Pulling the Weeds: the process behind the story

Weed

Struggling to give myself over to my inner creative, to trust that the words will come, I end up holding it all tighter, my self confidence spiraling as I face my fears of failure, rejection and exposure. Writing can be the most frustrating, anxiety ridden, and fear based pastime, yet, I continue.

Earlier this year, I decided to make my work available on a website with the intention of putting myself out there and establishing a creative space. It has been difficult to find the time to write, but if I am honest, time is not the problem, it’s the feelings that writing triggers within me. Wanting to avoid the discomfort, I get lost in the daily maintenance of our home, in surfing, in time with my family, and in my role as a therapist, where I find it much easier to help people move toward their goals.

A couple of months ago, I received an email from a woman who was moved by my work. Moments before, I had been full of self doubt, wondering why I was sharing my essays in the first place and here she was asking if she could include one of them on her website, GatherYoga.com.

We met for lunch and I felt a connection with this woman who appeared out of nowhere. As we discussed yoga, healing and raising boys, she asked me to write about an experience I had shared with her. She didn’t give me a deadline, although she offered to, and there were no parameters other than the topic we had agreed on. Leaving our lunch, I felt excited by the opportunity to create something for her.

I then spent weeks writing scattered paragraphs, unable to find my ground in the topic. My excitement quickly faded as the essay became a task, a job to finish, a performance for a woman I barely knew but who seemed to appear everywhere since our children, coincidentally, go to the same elementary school. I began filling the page with words that I imagined she and her audience wanted to read, forgetting that she had specifically asked for my voice. Frustrated and angry, I was ready to say “fuck it” and walk away because it felt too hard. I believed I was failing, not only her but myself.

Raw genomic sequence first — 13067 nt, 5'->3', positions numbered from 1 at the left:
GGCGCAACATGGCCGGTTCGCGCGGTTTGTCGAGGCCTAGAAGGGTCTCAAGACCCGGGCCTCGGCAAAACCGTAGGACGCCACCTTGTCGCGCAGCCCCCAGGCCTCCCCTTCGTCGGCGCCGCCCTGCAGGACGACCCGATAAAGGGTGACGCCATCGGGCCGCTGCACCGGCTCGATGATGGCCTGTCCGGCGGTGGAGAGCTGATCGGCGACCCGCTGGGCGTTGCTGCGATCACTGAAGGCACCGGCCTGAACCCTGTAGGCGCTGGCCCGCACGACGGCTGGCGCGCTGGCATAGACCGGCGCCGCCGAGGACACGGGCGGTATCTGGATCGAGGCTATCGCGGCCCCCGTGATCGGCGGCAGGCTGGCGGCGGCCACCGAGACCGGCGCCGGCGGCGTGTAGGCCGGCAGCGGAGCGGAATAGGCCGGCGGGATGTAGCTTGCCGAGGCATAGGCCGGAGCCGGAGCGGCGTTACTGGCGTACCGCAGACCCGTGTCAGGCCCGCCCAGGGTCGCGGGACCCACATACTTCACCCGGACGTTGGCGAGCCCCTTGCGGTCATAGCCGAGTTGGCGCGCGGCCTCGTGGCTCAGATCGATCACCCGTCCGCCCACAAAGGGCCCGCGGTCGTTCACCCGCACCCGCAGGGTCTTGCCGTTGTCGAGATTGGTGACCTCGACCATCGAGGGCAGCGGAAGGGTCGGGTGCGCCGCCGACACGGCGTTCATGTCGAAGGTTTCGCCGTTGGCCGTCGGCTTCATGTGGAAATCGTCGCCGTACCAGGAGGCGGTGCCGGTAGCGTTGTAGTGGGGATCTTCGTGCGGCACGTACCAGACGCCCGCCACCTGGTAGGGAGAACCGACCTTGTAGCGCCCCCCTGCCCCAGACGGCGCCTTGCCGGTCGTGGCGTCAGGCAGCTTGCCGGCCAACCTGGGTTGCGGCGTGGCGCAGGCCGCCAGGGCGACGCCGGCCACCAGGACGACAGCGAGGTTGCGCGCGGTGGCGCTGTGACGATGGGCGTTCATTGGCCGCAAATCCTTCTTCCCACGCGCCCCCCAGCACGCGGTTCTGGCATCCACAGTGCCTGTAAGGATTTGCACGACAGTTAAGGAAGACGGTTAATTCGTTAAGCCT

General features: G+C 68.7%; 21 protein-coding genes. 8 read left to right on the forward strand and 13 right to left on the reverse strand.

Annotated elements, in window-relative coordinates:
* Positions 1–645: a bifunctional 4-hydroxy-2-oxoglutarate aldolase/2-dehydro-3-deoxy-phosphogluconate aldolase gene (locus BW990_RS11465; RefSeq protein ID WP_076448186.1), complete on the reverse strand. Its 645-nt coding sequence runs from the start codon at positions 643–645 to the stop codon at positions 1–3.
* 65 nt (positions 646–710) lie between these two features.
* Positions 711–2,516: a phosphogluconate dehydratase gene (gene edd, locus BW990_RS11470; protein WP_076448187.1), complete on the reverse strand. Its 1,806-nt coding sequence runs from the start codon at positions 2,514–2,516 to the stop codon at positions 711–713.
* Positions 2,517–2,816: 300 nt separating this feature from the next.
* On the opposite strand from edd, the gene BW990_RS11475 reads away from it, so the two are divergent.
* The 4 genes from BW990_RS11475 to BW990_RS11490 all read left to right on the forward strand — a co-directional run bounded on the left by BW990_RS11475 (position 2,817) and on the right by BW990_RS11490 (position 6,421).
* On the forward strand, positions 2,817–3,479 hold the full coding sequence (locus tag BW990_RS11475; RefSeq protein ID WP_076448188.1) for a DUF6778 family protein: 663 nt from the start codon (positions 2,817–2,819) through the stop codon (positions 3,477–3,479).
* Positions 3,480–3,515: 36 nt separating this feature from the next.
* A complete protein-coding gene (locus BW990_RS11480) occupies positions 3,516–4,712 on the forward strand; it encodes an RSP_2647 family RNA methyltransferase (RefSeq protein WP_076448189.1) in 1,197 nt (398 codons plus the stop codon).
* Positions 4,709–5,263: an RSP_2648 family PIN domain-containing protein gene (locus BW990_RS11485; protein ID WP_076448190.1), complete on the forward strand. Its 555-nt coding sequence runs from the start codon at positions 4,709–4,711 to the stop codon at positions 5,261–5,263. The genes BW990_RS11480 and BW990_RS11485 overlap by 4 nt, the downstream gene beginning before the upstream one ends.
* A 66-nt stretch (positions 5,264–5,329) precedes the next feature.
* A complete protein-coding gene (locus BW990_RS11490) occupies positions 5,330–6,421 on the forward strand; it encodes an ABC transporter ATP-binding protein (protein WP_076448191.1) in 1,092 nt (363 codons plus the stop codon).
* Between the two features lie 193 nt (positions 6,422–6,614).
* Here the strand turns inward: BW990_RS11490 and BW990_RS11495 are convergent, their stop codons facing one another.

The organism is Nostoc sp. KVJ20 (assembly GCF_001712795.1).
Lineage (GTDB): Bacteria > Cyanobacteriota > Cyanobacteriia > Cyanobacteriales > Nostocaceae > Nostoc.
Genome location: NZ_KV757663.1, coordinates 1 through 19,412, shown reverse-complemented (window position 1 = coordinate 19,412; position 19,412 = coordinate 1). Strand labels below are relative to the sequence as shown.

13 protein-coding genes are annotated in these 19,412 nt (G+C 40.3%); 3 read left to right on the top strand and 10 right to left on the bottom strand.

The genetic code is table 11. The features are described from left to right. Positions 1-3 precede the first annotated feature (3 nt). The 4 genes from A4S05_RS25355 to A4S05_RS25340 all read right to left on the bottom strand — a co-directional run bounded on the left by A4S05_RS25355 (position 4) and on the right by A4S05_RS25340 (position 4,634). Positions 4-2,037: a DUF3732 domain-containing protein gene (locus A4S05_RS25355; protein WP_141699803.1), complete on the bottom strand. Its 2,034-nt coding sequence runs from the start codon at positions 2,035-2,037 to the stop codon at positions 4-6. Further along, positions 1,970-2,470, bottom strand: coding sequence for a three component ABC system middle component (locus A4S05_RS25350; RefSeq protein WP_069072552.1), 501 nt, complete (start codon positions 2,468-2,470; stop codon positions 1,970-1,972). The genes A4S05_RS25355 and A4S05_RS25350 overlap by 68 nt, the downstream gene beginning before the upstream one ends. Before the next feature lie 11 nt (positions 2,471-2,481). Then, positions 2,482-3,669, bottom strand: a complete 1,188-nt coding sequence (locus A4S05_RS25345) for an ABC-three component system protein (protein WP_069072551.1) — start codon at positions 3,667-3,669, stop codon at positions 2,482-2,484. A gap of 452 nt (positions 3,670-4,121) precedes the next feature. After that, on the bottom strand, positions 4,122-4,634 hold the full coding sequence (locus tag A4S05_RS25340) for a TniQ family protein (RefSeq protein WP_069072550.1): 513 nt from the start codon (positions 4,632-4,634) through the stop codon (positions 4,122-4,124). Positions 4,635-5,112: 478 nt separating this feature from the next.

Having missed my self-imposed deadline, it occurred to me that my mind was writing this essay while I neglected the wisdom of my heart. As I attempted to write about compassion and embracing my inner darkness, I was actually browbeating the content out of me. Missing the point, I had mistreated a topic that I believe deserves reverence. Once I began writing from the truth of my experience, the piece came together.

Finished, it wasn’t the relief of having completed it that felt so good, it was my appreciation for the process. I emailed my essay to the woman, who is now a friend, and let her know that it was okay if she didn’t want to use it and I meant it. If she didn’t like it, I was actually willing to try again, interested in what I would discover about myself in the face of rejection.

I feel honored that she has shared my essay on her website but even more, I am filled with gratitude because working on the piece taught me that when I begin writing for an audience, real or imaginary, I am deviating from the authenticity that is my voice, stripping my work down to something different and less powerful. My brand of writing isn’t for everyone and I am pretty okay with that. I write to support my own healing and if by chance my work is healing for someone else, then that is a beautiful surprise, and one I don’t take lightly. In the meantime, as difficult as my relationship to writing can be, I am looking forward to standing in more of my own shit and mindfully turning it into gold.

Editor’s Note: I approached Ashley to write for us after reading some of her incredible work on her own website www.ashleytorrent.com. As an editor, I think I underestimate the process that writers go through in order to bare their souls beyond just the page in front of them and into the big, big world of Internet. Learning of Ashley’s opened my eyes to the reality of what I am asking someone to go through- which sometimes doesn’t feel pretty at all. Thank you for this inside look, Ashley. We are honored to share in your vulnerable open-hearted ways. And thank you to ALL my writers who go through it. We love you to bits. -Natalie


Ashley TorrentAshley Torrent is a writer, psycho-spiritual counselor, wife, surfer and mother of two beautiful beasts. She recently moved to South Carolina and is in the process of untangling her nervous system from the pull, the pace and the noise of New York City, her home for the last 14 years. Her collection of writing speaks to the different aspects of her life as a parent, as the child of someone with a severe mental illness and as a human being on a journey toward connection in a disconnected world. You can follow her at AshleyTorrent.Com

(Headshot used with permission by the author, featured image “Weed” used with creative commons license by Randen Pederson)


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